Two interesting aspects of Kuhn’s work in “Evidence” is the use in some pictures of glass and its reflective / translucent properties to add elements to the frame (eg her reflection, the sky, trees) and to diffuse her subjects by mixing them with the reflections, in a process that creates new images that are neither faithful reproductions nor entirely abstract, but stay in between.

The other element that is interesting, and this ties with exercise 2.6, is the use of wide apertures / narrow dept of field in the pictures, sometimes in a counterintuitive way, eg with the main subject being completely out of focus while some seemingly irrelevant object like wild flowers appearing sharp in the foreground. To add to the effect, Khun skilfully composes the pictures to ensure that we are under no doubt as to who are her subjects, placing the sharp flowers or the leaves on the edge of the frame, as if they were there just to provide a context to the subjects, in a confusing way.

Kuhn also creates “layers of softness” by placing the subjects at increasing distances from the focal plane (see here, for example). This is done in a way that provides sufficient separation to allow the viewer to distinguish each shape, in spite of the softness, thus providing a clear path for the eyes to go deeper into the frame by creating a sense of story. This is a remarkable achievement given that the subjects are each presented on their own and, far from interacting with each other, seem to be lost in their own minds.

The use of intense natural light on many of the photographs, not only delineates the bodies of her subject but also, and perhaps as a conscious byproduct, generates large blown-out areas without any details, in some cases approaching 50% of the picture’s area (as in here). It is generally not pleasant to watch, but it does add to the idea that the photographer is more interested in showing her subjects in the best possible way and background considerations come second, which is not necessarily a risky approach given than in many cases the subject themselves are an integral part of the background.

Research notes – Gianluca Cosci

The following notes come from an interview of Cosci by Kev Byrne, which can be found here All quotes are from Cosci

….Panem et Circenses was taken exclusively around the Millennium Dome which at that time was a depressing no man’s land after being open for only 12 months in 2000. It was Blair’s vanity project to boost his image as “presidential” prime minister. That white elephant with a price tag of nearly one billion pounds of tax payers’ money was standing empty while he was declaring war against Iraq. I had the need to work on that specific place in that moment.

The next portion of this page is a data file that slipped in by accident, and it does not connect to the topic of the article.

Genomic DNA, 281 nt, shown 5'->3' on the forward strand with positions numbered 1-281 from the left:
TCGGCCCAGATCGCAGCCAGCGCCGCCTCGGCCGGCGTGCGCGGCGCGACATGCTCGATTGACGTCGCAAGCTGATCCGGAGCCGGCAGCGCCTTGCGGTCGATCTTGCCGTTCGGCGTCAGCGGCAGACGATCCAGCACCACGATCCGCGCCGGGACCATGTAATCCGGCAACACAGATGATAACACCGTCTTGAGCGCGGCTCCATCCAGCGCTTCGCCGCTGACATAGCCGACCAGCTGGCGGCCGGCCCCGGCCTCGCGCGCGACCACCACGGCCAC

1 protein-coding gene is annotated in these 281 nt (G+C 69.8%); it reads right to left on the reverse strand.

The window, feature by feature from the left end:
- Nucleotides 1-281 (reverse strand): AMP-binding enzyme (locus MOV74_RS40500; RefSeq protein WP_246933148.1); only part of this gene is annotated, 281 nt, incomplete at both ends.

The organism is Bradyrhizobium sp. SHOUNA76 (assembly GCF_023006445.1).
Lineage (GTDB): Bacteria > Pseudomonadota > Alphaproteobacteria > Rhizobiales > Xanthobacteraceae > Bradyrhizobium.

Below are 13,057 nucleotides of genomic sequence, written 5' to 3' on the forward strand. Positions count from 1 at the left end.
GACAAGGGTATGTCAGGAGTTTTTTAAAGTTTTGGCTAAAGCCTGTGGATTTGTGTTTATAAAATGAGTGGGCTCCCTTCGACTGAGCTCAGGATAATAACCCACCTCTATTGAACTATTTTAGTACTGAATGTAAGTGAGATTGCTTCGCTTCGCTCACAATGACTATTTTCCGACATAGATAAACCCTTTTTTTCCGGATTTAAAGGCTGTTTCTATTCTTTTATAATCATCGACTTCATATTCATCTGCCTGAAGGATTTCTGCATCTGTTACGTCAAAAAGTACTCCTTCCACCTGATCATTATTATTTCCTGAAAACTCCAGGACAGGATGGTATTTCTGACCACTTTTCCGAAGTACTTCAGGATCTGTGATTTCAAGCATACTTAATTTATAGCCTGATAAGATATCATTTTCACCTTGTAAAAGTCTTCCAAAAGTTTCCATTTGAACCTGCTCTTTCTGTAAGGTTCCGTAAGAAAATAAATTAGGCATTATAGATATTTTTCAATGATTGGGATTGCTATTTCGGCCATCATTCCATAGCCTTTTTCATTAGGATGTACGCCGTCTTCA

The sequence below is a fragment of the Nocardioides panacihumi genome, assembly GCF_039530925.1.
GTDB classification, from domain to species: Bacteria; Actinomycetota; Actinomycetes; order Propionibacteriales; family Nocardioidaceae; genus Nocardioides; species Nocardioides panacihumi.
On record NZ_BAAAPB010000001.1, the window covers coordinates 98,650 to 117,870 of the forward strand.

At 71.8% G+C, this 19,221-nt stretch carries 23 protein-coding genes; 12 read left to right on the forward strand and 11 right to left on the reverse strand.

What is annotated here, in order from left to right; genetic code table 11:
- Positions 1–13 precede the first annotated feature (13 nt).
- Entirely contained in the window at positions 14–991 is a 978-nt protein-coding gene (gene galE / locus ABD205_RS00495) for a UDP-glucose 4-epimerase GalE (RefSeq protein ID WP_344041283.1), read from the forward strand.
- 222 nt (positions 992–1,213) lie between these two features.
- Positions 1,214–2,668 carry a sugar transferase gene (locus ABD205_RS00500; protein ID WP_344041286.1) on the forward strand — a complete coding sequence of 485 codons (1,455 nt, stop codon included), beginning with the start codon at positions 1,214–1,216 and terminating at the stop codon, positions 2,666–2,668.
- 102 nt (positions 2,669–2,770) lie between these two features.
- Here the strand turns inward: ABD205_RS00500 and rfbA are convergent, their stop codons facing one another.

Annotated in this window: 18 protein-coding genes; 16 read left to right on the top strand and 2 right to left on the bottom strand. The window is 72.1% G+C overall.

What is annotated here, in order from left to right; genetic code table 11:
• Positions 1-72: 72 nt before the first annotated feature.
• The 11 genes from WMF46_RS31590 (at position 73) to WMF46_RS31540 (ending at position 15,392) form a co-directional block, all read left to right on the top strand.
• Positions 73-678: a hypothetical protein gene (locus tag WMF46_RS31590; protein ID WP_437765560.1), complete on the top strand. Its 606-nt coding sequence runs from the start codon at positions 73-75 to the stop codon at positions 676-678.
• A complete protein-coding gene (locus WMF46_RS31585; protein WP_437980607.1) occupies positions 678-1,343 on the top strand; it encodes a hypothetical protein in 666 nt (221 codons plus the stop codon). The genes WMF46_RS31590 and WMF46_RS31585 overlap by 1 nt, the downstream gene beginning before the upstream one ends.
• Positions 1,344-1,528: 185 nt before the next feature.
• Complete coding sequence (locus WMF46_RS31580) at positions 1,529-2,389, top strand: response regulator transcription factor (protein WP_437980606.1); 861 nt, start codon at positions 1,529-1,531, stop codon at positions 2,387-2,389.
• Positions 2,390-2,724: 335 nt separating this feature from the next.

Cosci shows here the importance of location as an integral part of the concept one wants to convey, yet while I am sure the idea to shoot around the Millenium Dome did not come on a whim, his description of the process makes it sound like the decision was more emotional than rational. Sometimes impulse is also an important part of the photographic process, and in many cases we are not sure what we are photographing or why, but still go ahead and do it because we had the urge to do so. Some of these images then make sense when we sit down and look at them a few days or months later.

at the end of the day one tends to always believe in the photographic image even though after Photoshop this is getting less and less true I guess, but the sense of “evidence” remains anyway, especially if one compares it to painting for example…

Even with Photoshop, there are still details that are there in the photograph which are ignored in the manipulation process and that form part of the record, the bits we would ignore perhaps when we paint.

…photography does suggest a kind of reality even though a highly subjective one indeed… And it includes that frozen moment in time that is the essence and the allure of this medium.

I can personally related to Cosci points about reality and time. I am currently trying to work around these concepts by looking at objects that occupy a specific space during a limited, short time: discarded coffee cups, left over food, cigarette buts, carrier bags. Most of these objects are overlooked, avoided, when taking pictures. But they also have a story to be told: how they got to where they are and where they will go next. I try to capture a slice of that story in the limited time, sometimes seconds, that I have in front of them.